It would be silly for us to promise that any stock could double over any given time frame. There are thousands of variables that play a role in a stock's price, and many of them aren't predictable.
That being said, by focusing on a few variables that are both easy to verify and indicative of positive business momentum, we can narrow down the field of companies that are ripe for doubling. Small cap stocks with a history of -- or potential to -- drastically increase sales are good targets for such investments.
Down, but not out
Brian Feroldi (Coherus BioSciences): Biosimilar drugs hold a lot of promise to help reverse the skyrocketing cost of medicine. That's why I've had my eye on Coherus BioSciences for quite some time. This small-cap biotech offers investors a pure-play way to buy into this potential $20 billion market.
Coherus is researching copycat versions of a handful of multi-billion dollar drugs, including Amgen's Neulasta and Enbrel as well as AbbVie's Humira. If Coherus succeeds at bringing one of these drugs to market and can steal even a small amount of market share then it could be a financial bonanza for the business.
Unfortuantly, we recently learned that Coherus whiffed with its first shot on goal. The FDA just rejected its application for a biosimilar version of Amgen's Neulasta. The agency said it needed to take a closer look at existing data and get more information on the company's manufacturing processes before it could give the thumbs up. Predictably, this news didn't sit well with investors.
While I understand the market's reaction, it is worth pointing out that the FDA isn't requiring any additional clinical testing. That could mean that Coherus could have this drug back in the FDA's hands within a matter of months. If that happens, my guess is that the company will have much better luck the second time around. What's more, it's important to remember that Coherus still has two other drug candidates in development that should be sent off to regulators in the U.S. and E.U. later this year. I think that it is fair to say that Coherus learned a lot from this fiasco and will be much more careful with future filings.
In total, Coherus is down, but it is certainly not out. If the company successfully addresses its issue with its next regulatory filing, it wouldn't surprise me to see shares double from here.
This small-cap winner is only getting stronger
Steve Symington (CalAmp): I think CalAmp can (at least) double investors' money in the coming years. CalAmp's revenue last quarter climbed a solid 21.6% year over year to $86.1 million, but would have increased 46% had it not been for CalAmp shuttering its satellite business in late 2016.
Meanwhile, revenue from international customers climbed 90% last fiscal year to $91 million, but still only represented just 26% of total sales. And recurring revenue climbed 39% last year to $59.4 million, adding a modest measure of stability to CalAmp's often volatile results in these early stages.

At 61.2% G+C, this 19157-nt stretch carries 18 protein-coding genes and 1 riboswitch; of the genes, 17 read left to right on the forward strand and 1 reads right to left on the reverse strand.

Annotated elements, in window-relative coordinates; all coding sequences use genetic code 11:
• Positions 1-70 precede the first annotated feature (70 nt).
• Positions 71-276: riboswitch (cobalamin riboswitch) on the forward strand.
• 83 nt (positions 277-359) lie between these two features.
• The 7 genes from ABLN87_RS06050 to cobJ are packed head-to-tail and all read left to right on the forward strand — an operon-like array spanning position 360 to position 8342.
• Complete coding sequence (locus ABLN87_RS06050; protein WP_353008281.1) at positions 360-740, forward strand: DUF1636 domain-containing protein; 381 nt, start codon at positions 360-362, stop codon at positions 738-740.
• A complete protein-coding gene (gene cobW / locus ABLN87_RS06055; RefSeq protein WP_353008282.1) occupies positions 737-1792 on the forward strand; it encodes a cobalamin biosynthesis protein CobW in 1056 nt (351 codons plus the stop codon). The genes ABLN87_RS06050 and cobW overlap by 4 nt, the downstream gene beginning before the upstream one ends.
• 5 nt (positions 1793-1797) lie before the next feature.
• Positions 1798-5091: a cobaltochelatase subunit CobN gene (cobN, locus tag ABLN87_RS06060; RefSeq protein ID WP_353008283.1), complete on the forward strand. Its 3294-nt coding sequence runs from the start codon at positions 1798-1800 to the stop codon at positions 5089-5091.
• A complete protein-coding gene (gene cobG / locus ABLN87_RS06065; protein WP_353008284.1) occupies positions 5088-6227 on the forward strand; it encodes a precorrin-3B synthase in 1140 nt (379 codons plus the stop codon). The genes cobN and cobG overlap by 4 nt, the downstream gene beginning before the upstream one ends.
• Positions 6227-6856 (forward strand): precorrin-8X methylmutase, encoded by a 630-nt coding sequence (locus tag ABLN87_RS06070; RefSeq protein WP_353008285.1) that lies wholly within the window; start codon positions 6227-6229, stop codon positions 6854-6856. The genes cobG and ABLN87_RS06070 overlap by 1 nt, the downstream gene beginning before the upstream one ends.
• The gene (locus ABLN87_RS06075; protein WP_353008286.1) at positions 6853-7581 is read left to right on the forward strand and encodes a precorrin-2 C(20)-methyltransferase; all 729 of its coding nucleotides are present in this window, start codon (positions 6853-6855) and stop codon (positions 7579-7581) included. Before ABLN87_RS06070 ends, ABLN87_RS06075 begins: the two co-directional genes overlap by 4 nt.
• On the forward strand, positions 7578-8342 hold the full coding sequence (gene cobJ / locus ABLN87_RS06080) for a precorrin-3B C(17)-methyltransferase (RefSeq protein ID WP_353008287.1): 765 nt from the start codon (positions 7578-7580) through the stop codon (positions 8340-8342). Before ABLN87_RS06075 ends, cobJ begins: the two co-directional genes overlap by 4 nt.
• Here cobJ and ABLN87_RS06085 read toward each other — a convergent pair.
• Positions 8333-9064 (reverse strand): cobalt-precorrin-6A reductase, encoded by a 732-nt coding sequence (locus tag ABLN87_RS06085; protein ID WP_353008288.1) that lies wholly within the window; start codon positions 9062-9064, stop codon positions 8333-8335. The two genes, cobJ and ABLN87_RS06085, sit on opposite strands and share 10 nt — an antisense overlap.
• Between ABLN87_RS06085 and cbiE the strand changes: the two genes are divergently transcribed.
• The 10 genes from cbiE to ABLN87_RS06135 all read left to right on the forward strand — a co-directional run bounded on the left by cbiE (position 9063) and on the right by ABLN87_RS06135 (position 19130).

Last quarter CalAmp also completed the integration of vehicle recovery solutions company LoJack, which it acquired for $134 million early last year. In doing so, CalAmp can now hone its focus on entering new multibillion-dollar markets by leveraging LoJack's products on a global scale.
Better yet, CalAmp management told investors last quarter that it expects the business to "strengthen as the year progresses." If CalAmp delivers on that prediction when it reports earnings later this month -- even with shares trading near a fresh 52-week high -- I think investors have every right to be excited for what's to come.
Making policing safe for everyone
Brian Stoffel (Axon): This company has a simple mission: "To protect life." For most of the company's history -- it was formerly known as TASER International -- it accomplished that goal by offering non-lethal weapons to law enforcement. But over the last two years, the focus has changed drastically to include equipping America's police with body cameras and a platform to store and analyze all of that data.
Earlier this year, the company made the bold move of offering up a free body camera and one-year subscription to its Evidence.com platform -- among other things -- to every law enforcement officer in America. While that means the company will definitely take a hit in the short-term, it introduces enormous potential moving forward.
Even before the announcement, the company announced that the Axon side of its business -- including body cameras and Evidence.com -- saw revenue climb 122% while the sale of Tasers grew a solid 26%.
Perhaps most important, the number of seats occupied on the Evidence.com platform -- which is very sticky due to enormously high switching costs -- grew 12% to 148,000. With a market cap of just $1.3 billion, I don't think it's a stretch to say that Axon could double your money in just a few years.
Brian Feroldi has no position in any stocks mentioned. Brian Stoffel owns shares of Axon Enterprise. Steve Symington has no position in any stocks mentioned. The Motley Fool owns shares of and recommends Axon Enterprise. The Motley Fool recommends CalAmp. The Motley Fool has a disclosure policy.